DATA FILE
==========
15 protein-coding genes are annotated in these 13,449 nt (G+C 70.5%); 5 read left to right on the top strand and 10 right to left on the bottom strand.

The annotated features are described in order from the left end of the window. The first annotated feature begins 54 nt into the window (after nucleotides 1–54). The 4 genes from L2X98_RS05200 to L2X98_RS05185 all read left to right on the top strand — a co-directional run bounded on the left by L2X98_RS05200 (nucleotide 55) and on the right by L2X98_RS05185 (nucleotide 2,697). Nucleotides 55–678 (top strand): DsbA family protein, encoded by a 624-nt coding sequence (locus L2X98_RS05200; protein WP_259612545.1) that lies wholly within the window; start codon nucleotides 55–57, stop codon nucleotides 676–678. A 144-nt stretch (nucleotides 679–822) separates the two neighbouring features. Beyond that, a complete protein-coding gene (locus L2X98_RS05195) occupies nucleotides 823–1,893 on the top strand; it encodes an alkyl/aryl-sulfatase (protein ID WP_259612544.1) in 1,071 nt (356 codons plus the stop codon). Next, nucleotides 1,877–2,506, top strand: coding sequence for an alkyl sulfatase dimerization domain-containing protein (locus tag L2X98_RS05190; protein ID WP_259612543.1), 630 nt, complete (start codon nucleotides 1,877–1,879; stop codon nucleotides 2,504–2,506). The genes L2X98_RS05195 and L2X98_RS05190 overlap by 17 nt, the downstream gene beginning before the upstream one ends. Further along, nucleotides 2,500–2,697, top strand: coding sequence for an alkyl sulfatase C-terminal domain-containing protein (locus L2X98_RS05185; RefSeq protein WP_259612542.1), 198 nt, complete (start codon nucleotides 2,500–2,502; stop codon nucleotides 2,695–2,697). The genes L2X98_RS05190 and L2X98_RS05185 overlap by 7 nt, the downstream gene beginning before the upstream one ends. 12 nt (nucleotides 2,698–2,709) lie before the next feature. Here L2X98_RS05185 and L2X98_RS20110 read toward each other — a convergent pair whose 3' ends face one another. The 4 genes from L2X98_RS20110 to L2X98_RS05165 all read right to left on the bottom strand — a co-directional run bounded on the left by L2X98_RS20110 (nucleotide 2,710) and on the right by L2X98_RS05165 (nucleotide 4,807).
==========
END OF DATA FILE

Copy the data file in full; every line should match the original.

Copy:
15 protein-coding genes are annotated in these 13,449 nt (G+C 70.5%); 5 read left to right on the top strand and 10 right to left on the bottom strand.

The annotated features are described in order from the left end of the window. The first annotated feature begins 54 nt into the window (after nucleotides 1–54). The 4 genes from L2X98_RS05200 to L2X98_RS05185 all read left to right on the top strand — a co-directional run bounded on the left by L2X98_RS05200 (nucleotide 55) and on the right by L2X98_RS05185 (nucleotide 2,697). Nucleotides 55–678 (top strand): DsbA family protein, encoded by a 624-nt coding sequence (locus L2X98_RS05200; protein WP_259612545.1) that lies wholly within the window; start codon nucleotides 55–57, stop codon nucleotides 676–678. A 144-nt stretch (nucleotides 679–822) separates the two neighbouring features. Beyond that, a complete protein-coding gene (locus L2X98_RS05195) occupies nucleotides 823–1,893 on the top strand; it encodes an alkyl/aryl-sulfatase (protein ID WP_259612544.1) in 1,071 nt (356 codons plus the stop codon). Next, nucleotides 1,877–2,506, top strand: coding sequence for an alkyl sulfatase dimerization domain-containing protein (locus tag L2X98_RS05190; protein ID WP_259612543.1), 630 nt, complete (start codon nucleotides 1,877–1,879; stop codon nucleotides 2,504–2,506). The genes L2X98_RS05195 and L2X98_RS05190 overlap by 17 nt, the downstream gene beginning before the upstream one ends. Further along, nucleotides 2,500–2,697, top strand: coding sequence for an alkyl sulfatase C-terminal domain-containing protein (locus L2X98_RS05185; RefSeq protein WP_259612542.1), 198 nt, complete (start codon nucleotides 2,500–2,502; stop codon nucleotides 2,695–2,697). The genes L2X98_RS05190 and L2X98_RS05185 overlap by 7 nt, the downstream gene beginning before the upstream one ends. 12 nt (nucleotides 2,698–2,709) lie before the next feature. Here L2X98_RS05185 and L2X98_RS20110 read toward each other — a convergent pair whose 3' ends face one another. The 4 genes from L2X98_RS20110 to L2X98_RS05165 all read right to left on the bottom strand — a co-directional run bounded on the left by L2X98_RS20110 (nucleotide 2,710) and on the right by L2X98_RS05165 (nucleotide 4,807).